The greatest enjoyment I get from writing my blog is being able to share the recipes I've tried, how they turned out, what I think of them and what, if anything, I would suggest to make them better. It absolutely makes my day when someone tries a recipe I've blogged about and enjoyed it for themselves. It also absolutely distresses me when someone tells me they tried something but "it didn't turn out" like mine. For the longest time, I just didn't get it. I posted the exact same recipe I followed, I talked about what I did and, depending on the recipe, what mistakes I made that people shouldn't do so they can avoid the problems I had with something and make theirs better than mine.
In trying to do an autopsy, so to speak, on my friends' and relatives' baking mishaps, I started to ask more detailed questions to get to the root causes of the problems: What ingredients did you use? How long did you bake it? What did it look like when you took it out of the oven? What did your batter or dough look like? What pan did you use? Did you preheat the oven? The varying answers I got made something really clear to me: it's not just about the recipe, it's also about the technique. I've blogged before about some simple baking tips so I won't repeat those here. But I will add further to the list and, for this post, in the context of cookie making.
Some weeks ago, my friend Karen was baking batch after batch of cookies but was dissatisfied with her results as they weren't coming out the way she wanted them to. In making chocolate chip cookies, the different recipes she tried either weren't spreading like she wanted or they were too dry. The dryness was easy to remedy as I discovered she was baking them until the middles were done. Oh no. For chocolate chip cookies and anything of their texture, bake until the edges are done and the middles are just barely not doughy-looking anymore. They might puff during baking but you want the middles to sink when they cool. That'll give them their chewy and moist texture. If you bake until the middles are done, the cookies will be dry. So that solved the problem of the chocolate chip cookie. In Karen's own words, "oh the middles are supposed to sink!" Yep, that's right.
But bear in mind this doesn't hold true for all cookies because it really depends on what type of cookie you're making. Once Karen had conquered the chocolate chip cookie issue, she moved on to Snickerdoodles and was trying this recipe from Magnolia Bakery, a cookbook I have and a recipe I've also tried before. They weren't turning out like she had made them before at a friend's place: The cookies weren't spreading and they were coming out either too dry or too underdone. I couldn't diagnose the issue virtually so I went over to her house to watch her in action. The best way to help someone is to have them do it themselves and observe what's happening.
As near as I can tell, Karen was doing everything right: All her ingredients were at room temperature when she started, she mixed correctly according to the recipe, and she had chilled the dough before baking it. Yet something was still off. The only thing I corrected in her mixing of the dough was to teach her the dip and sweep method in measuring the flour. You never want to tamp the flour down in the measuring cup. You'll end up with too much flour, too stiff of a dough and dry cookies. Karen didn't make this mistake but in general, you also want to add the dry ingredients in 2-3 parts, not all at once, so that you can incorporate the dry ingredients well into the dough or batter and let the dough "come together".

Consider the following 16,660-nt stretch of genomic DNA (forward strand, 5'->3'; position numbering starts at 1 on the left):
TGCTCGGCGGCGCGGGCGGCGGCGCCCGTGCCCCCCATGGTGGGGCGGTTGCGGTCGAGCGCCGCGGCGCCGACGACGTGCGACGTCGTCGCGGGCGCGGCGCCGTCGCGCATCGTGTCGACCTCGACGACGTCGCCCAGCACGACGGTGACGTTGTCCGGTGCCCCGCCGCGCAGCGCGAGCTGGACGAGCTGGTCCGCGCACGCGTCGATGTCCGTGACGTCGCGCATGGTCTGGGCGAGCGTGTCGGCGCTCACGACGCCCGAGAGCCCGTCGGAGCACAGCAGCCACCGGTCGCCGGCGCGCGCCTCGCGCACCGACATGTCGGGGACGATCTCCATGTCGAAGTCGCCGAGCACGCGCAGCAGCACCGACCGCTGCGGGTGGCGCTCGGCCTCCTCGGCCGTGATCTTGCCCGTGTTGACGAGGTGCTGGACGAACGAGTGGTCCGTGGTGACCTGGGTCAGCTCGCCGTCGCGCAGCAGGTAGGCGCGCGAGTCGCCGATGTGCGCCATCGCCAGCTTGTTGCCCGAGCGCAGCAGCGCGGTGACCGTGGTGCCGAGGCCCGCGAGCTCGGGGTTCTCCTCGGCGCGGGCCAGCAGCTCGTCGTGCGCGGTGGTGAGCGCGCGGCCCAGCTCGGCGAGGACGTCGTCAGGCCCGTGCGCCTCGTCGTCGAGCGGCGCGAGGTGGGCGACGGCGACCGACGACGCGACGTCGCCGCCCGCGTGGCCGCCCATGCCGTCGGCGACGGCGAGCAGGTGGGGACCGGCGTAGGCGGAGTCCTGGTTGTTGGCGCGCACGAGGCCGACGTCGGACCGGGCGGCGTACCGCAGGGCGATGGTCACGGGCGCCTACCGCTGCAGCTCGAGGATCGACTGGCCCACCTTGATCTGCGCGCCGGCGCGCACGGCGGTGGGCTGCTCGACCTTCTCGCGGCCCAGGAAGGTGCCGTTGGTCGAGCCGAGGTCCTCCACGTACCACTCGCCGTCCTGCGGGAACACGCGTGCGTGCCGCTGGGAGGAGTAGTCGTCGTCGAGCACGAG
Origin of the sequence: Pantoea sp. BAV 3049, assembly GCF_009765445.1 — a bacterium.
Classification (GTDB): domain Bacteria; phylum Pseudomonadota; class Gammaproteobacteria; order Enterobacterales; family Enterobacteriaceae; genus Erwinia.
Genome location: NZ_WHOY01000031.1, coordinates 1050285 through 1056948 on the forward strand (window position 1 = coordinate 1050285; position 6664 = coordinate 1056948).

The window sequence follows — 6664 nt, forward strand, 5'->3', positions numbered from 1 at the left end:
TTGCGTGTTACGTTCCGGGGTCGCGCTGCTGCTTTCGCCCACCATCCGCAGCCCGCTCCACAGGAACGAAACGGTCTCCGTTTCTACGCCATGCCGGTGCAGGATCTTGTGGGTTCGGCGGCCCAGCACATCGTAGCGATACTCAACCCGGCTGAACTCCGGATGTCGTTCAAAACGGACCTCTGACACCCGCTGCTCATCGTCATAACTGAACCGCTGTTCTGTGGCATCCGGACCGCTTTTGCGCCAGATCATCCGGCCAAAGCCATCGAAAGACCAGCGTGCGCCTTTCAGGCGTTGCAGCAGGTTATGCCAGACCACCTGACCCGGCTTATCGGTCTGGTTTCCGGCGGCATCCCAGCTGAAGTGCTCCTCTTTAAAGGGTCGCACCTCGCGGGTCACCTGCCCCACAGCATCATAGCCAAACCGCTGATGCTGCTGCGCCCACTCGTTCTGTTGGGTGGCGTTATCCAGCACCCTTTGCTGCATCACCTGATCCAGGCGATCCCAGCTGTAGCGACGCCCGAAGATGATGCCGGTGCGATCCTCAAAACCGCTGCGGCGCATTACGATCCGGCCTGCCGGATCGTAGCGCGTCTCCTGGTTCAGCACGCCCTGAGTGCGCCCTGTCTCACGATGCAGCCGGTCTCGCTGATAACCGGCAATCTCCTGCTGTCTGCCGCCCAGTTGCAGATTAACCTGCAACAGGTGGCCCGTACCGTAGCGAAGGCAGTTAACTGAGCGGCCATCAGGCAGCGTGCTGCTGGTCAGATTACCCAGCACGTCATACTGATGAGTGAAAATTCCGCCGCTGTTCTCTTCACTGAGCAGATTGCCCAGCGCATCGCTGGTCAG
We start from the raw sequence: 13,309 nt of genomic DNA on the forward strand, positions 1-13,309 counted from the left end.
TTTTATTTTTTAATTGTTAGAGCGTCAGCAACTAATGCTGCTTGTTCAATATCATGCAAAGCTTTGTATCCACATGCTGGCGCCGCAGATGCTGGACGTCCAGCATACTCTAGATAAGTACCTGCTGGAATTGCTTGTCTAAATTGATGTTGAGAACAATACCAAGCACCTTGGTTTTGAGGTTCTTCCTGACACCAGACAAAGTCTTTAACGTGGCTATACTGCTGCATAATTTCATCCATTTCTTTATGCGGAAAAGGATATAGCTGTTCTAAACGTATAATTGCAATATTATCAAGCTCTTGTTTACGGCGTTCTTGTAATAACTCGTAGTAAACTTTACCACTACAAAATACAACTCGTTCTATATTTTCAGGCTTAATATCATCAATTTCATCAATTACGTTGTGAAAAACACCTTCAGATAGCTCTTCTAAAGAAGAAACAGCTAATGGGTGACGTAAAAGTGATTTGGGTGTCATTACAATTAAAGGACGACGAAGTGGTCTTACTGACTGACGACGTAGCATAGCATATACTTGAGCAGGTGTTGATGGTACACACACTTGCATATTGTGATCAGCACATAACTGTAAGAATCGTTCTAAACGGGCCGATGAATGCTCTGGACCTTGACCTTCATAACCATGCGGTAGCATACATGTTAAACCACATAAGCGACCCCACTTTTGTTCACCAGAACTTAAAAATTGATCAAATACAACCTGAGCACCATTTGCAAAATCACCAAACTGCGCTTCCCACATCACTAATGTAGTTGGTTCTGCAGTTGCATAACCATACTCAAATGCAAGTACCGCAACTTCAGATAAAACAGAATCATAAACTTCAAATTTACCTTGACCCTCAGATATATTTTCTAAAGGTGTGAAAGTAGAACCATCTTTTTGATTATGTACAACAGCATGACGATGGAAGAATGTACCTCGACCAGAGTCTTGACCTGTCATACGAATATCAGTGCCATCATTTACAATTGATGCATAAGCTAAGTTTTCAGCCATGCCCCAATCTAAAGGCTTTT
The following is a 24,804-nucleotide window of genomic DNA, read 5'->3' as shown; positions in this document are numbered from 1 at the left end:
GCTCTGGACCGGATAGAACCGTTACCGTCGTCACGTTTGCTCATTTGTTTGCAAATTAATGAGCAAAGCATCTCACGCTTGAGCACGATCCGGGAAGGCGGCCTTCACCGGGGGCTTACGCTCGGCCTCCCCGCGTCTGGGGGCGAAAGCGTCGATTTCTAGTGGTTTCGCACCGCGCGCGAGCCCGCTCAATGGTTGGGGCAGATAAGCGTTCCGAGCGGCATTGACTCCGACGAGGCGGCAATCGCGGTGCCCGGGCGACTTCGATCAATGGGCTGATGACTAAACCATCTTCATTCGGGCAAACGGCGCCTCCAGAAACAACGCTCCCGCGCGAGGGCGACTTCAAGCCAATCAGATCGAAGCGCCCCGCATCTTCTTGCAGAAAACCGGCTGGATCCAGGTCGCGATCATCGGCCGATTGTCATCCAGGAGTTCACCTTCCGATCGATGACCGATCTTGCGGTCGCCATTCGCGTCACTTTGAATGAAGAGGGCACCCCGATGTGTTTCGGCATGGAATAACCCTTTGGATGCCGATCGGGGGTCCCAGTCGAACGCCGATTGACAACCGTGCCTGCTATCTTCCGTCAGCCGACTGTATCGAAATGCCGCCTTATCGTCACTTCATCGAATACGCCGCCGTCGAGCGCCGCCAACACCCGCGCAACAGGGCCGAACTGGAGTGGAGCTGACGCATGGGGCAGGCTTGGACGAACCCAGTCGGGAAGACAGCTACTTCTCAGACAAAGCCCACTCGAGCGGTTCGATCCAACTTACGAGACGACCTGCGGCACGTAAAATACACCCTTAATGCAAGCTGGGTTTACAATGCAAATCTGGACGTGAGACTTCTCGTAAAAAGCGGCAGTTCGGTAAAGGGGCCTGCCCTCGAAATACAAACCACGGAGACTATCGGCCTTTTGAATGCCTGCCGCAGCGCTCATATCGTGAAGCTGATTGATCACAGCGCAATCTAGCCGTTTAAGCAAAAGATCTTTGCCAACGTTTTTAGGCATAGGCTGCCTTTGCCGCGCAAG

We ended up taking out the cookies on the slight side of underdone to try and avoid the other cause of dryness besides too much flour: overbaking. The cookies were fine when we took them out of the oven but we left them on the hot cookie sheet while we focused on another batch of dough. I had forgotten one basic rule of cookie making: Cookies will continue to bake on a hot cookie sheet even after they're out of the oven. Subsequently, the first batch we had left on the cookie sheet baked up a little more than I would've recommended. Easy remedy to that is to leave them on the cookie sheet for only a couple of minutes before transferring to a wire cooling rack to finish cooling.
The basic nature of a snickerdoodle is they tend to be more cakey and not have a chewy-dense-moist texture like a chocolate chip cookie. It's not to say they're automatically more dry than a chocolate chip cookie but you do have to factor in the type of cookie you're making as well in order to gauge its success. We ended up with a batch Karen was happy with and she was assured her cookie making skills were fine.
2-1/2 cups all-purpose flour
2 teaspoons cream of tartar
1 teaspoon baking soda
1/4 teaspoon salt
1 cup (2 sticks) unsalted butter, softened
1-1/2 cups sugar
2 large eggs, at room temperature
2 tablespoons milk
1 teaspoon vanilla extract
6 tablespoons sugar mixed with 2 teaspoons cinnamon for sprinkling
In a small bowl, combine the flour, cream of tartar, baking soda, and salt. Set aside.
In a large bowl, cream the butter and sugar until smooth, about 2 minutes. Add the eggs, milk, and vanilla and beat well. Add the dry ingredients and mix thoroughly. Wrap the dough tightly with plastic wrap and chill in the refrigerator for 2 hours.
Preheat oven to 350 degrees F.
Drop by rounded teaspoonfuls onto ungreased cookie sheets, leaving several inches between for expansion. (I recommend leaving extra room between these cookies because they spread more than most.) Sprinkle generously with the cinnamon sugar mixture. Bake for 12-14 minutes.
Cool the cookies on the sheets for 5 minutes, and then remove to a wire rack to cool completely.
Related post: Baking Tips